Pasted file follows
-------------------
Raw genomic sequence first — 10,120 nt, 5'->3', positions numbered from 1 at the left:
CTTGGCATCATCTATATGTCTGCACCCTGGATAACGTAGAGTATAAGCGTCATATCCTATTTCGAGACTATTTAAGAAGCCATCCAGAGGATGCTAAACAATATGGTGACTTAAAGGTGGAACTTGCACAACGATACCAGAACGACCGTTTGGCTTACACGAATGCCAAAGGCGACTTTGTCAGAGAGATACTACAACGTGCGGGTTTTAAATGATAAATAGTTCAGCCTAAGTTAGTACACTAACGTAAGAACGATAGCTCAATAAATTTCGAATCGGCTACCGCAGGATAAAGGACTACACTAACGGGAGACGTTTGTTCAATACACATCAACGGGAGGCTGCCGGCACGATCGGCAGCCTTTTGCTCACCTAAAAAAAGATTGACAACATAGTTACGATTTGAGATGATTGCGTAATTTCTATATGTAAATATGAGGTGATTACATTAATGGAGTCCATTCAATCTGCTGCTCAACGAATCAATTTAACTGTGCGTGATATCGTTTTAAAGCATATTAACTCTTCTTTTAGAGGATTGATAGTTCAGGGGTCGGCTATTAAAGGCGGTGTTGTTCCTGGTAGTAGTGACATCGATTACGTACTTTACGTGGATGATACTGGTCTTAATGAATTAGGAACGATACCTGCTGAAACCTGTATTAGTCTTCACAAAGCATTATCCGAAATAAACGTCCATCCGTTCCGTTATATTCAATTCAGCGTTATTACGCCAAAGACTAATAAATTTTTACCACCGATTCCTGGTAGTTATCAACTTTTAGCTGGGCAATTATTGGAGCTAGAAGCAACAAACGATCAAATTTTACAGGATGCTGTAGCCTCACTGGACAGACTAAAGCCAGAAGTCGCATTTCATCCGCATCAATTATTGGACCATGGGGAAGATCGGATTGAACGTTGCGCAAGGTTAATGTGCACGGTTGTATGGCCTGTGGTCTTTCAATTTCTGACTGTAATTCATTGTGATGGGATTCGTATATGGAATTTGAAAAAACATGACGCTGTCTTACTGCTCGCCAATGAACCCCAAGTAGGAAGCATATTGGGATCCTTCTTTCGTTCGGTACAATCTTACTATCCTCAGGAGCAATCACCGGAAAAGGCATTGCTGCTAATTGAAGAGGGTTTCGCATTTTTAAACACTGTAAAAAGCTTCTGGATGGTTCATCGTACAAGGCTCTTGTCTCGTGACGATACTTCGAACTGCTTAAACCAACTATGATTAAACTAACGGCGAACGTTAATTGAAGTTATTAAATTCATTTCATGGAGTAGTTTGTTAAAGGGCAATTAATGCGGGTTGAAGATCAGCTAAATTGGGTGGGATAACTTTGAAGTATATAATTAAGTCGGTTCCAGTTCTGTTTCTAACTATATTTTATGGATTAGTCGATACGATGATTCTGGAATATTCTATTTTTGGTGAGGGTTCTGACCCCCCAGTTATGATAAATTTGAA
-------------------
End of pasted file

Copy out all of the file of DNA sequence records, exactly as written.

Raw genomic sequence first — 10,120 nt, 5'->3', positions numbered from 1 at the left:
CTTGGCATCATCTATATGTCTGCACCCTGGATAACGTAGAGTATAAGCGTCATATCCTATTTCGAGACTATTTAAGAAGCCATCCAGAGGATGCTAAACAATATGGTGACTTAAAGGTGGAACTTGCACAACGATACCAGAACGACCGTTTGGCTTACACGAATGCCAAAGGCGACTTTGTCAGAGAGATACTACAACGTGCGGGTTTTAAATGATAAATAGTTCAGCCTAAGTTAGTACACTAACGTAAGAACGATAGCTCAATAAATTTCGAATCGGCTACCGCAGGATAAAGGACTACACTAACGGGAGACGTTTGTTCAATACACATCAACGGGAGGCTGCCGGCACGATCGGCAGCCTTTTGCTCACCTAAAAAAAGATTGACAACATAGTTACGATTTGAGATGATTGCGTAATTTCTATATGTAAATATGAGGTGATTACATTAATGGAGTCCATTCAATCTGCTGCTCAACGAATCAATTTAACTGTGCGTGATATCGTTTTAAAGCATATTAACTCTTCTTTTAGAGGATTGATAGTTCAGGGGTCGGCTATTAAAGGCGGTGTTGTTCCTGGTAGTAGTGACATCGATTACGTACTTTACGTGGATGATACTGGTCTTAATGAATTAGGAACGATACCTGCTGAAACCTGTATTAGTCTTCACAAAGCATTATCCGAAATAAACGTCCATCCGTTCCGTTATATTCAATTCAGCGTTATTACGCCAAAGACTAATAAATTTTTACCACCGATTCCTGGTAGTTATCAACTTTTAGCTGGGCAATTATTGGAGCTAGAAGCAACAAACGATCAAATTTTACAGGATGCTGTAGCCTCACTGGACAGACTAAAGCCAGAAGTCGCATTTCATCCGCATCAATTATTGGACCATGGGGAAGATCGGATTGAACGTTGCGCAAGGTTAATGTGCACGGTTGTATGGCCTGTGGTCTTTCAATTTCTGACTGTAATTCATTGTGATGGGATTCGTATATGGAATTTGAAAAAACATGACGCTGTCTTACTGCTCGCCAATGAACCCCAAGTAGGAAGCATATTGGGATCCTTCTTTCGTTCGGTACAATCTTACTATCCTCAGGAGCAATCACCGGAAAAGGCATTGCTGCTAATTGAAGAGGGTTTCGCATTTTTAAACACTGTAAAAAGCTTCTGGATGGTTCATCGTACAAGGCTCTTGTCTCGTGACGATACTTCGAACTGCTTAAACCAACTATGATTAAACTAACGGCGAACGTTAATTGAAGTTATTAAATTCATTTCATGGAGTAGTTTGTTAAAGGGCAATTAATGCGGGTTGAAGATCAGCTAAATTGGGTGGGATAACTTTGAAGTATATAATTAAGTCGGTTCCAGTTCTGTTTCTAACTATATTTTATGGATTAGTCGATACGATGATTCTGGAATATTCTATTTTTGGTGAGGGTTCTGACCCCCCAGTTATGATAAATTTGAA